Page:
95. Those who have treated of the sciences have been either empirics or dogmatical. The former like ants only heap up and use their store, the latter like spiders spin out their own webs. The bee, a mean between both, extracts matter from the flowers of the garden and the field, but works and fashions it by its own efforts. The true labour of philosophy resembles hers, for it neither relies entirely or principally on the powers of the mind, nor yet lays up in the memory, the matter afforded by the experiments of natural history or mechanics in its raw state, but changes
*Daniel, c. xii. ver. 4.
+ Hence to Aphorism 108 treats of the grounds of hope to be derived from correcting former errors.
See Demosthenes's 3d Philippic near the beginning, τὸ χείρισον ἐν τοῖς παρεληλυθόσι, τοῦτο προς τὰ μελλοντα
βέλτισον ὑπάρκει. Τί οὖν ἐπὶ τοῦτο; ὅτι οὔτε μικρὸν, οὔτε μέγα οὐδὲν τῶν δεόντων ποιούντων ὑμῶν, κακῶς τὰ πράγματα ἔχει· ἐπείτοιγε εἰ πάνθ' α προσήκει πραττόντων ὑμῶν, οὕτω διέκειτο οὐδ' ἄν ελπὶς ἦν αὐτὰ γένεσθαι βελτίω, νῦν δὲ τῆς μὲν ῥαθυμίας τῆς ὑμετέρας, καὶ τῆς ἀμελείας κεκράτηκε Φίλιππος, τῆς πόλεως δ ̓ οὐ κεκράτηκεν.
96. Natural philosophy is not yet to be found unadulterated, but is impure and corrupted; by logic in the school of Aristotle, by natural theology in that of Plato, by mathematics in the second school of Plato, (that of Proclus and others,) which ought rather to terminate natural philosophy than to generate or create it. We may, therefore, hope for better results from pure and unmixed natural philosophy.
97. No one has yet been found possessed of sufficient firmness and severity, to resolve upon and undertake the task of entirely abolishing common theories and notions, and applying the mind afresh, when thus cleared and levelled, to particular researches. Hence our human reasoning is a mere farrago and crude mass, made up of a great deal of credulity and accident, and the puerile notions it originally contracted.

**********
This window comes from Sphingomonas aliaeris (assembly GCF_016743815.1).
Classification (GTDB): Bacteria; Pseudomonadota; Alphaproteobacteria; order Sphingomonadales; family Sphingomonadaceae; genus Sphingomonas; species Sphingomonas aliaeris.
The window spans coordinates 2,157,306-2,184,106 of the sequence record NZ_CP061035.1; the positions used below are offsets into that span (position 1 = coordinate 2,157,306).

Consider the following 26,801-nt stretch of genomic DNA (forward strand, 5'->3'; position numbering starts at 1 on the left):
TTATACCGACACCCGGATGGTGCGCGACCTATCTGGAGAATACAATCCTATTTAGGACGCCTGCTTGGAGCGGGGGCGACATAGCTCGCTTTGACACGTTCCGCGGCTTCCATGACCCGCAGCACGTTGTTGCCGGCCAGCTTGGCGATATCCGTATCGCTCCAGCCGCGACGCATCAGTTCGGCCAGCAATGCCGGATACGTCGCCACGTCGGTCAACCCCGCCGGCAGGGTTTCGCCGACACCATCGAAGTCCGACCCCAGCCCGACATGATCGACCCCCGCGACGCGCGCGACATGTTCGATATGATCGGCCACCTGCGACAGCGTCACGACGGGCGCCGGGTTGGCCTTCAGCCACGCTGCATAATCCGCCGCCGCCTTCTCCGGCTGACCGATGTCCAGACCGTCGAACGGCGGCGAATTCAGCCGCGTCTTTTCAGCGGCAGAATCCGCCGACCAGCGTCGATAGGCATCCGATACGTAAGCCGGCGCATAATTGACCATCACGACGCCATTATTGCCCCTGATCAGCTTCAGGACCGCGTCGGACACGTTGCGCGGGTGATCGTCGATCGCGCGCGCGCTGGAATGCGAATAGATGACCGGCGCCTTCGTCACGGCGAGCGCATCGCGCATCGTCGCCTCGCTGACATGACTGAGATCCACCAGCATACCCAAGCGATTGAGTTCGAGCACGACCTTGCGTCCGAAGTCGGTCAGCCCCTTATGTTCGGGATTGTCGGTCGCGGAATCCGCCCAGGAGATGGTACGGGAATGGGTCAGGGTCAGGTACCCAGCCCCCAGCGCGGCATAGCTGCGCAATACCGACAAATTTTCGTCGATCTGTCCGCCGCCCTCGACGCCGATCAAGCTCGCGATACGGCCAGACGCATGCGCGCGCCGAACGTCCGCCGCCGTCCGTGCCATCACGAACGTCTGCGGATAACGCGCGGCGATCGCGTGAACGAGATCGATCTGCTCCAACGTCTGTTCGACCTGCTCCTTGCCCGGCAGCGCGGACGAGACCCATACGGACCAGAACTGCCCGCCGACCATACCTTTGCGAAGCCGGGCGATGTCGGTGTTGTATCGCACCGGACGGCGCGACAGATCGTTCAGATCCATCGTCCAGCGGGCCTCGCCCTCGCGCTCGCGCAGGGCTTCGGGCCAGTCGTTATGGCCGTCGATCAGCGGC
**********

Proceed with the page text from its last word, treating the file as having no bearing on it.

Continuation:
But if a man of mature age, unprejudiced senses, and clear mind, would betake himself anew to experience and particulars, we might hope much more from such a one. In which respect we promise ourselves the fortune of Alexander the Great, and let none accuse us of vanity till they have heard the tale, which is intended to check vanity.
For Eschines spoke thus of Alexander and his exploits : "We live not the life of mortals, but are born at such a period that posterity will relate and declare our prodigies." As if he considered the exploits of Alexander to be miraculous.
But in succeeding ages* Livy took a better view of the fact, and has made some such observation as this upon Alexander: "That he did no more than dare to despise insignificance." So in our opinion posterity will judge of us, "That we have achieved no great matters, but only set less account upon what is considered important." For the mean time (as we have before observed) our only hope is in the regeneration of the sciences, by regularly raising them on the foundation of experience and building them anew, which I think none can venture to affirm to have been already done or even thought of.
98. The foundations of experience (our sole resource) have hitherto failed completely or have been very weak; nor has a store and a collection of particular facts capable of informing the mind or in any way satisfactory, been either sought after or amassed. On the contrary, learned, but
*See Livy, lib. x. c. 17, where in a digression on the probable effect of a contest between Rome and Alexander the Great, he says: “Non cum Dario rem esse dixisset: quem mulierum ac spadonum agmen trahentem inter purpuram atque aurum, oneratum fortune apparatibus, prædam verius quam hostem, nihil aliud quam ausus vana contemnere, incru entus devicit."
101. But after having collected and prepared an abundance and store of natural history, and of the experience required for the operations of the understanding, or philosophy; still the understanding is as capable of acting on such materials of itself with the aid of memory alone, as any person would be of retaining and achieving by memory the computation of an almanac. Yet meditation has hitherto done more for discovery than writing, and no experiments have been committed to paper. We cannot, however, approve of any mode of discovery without writing, and when that comes into more general use we may have further hopes.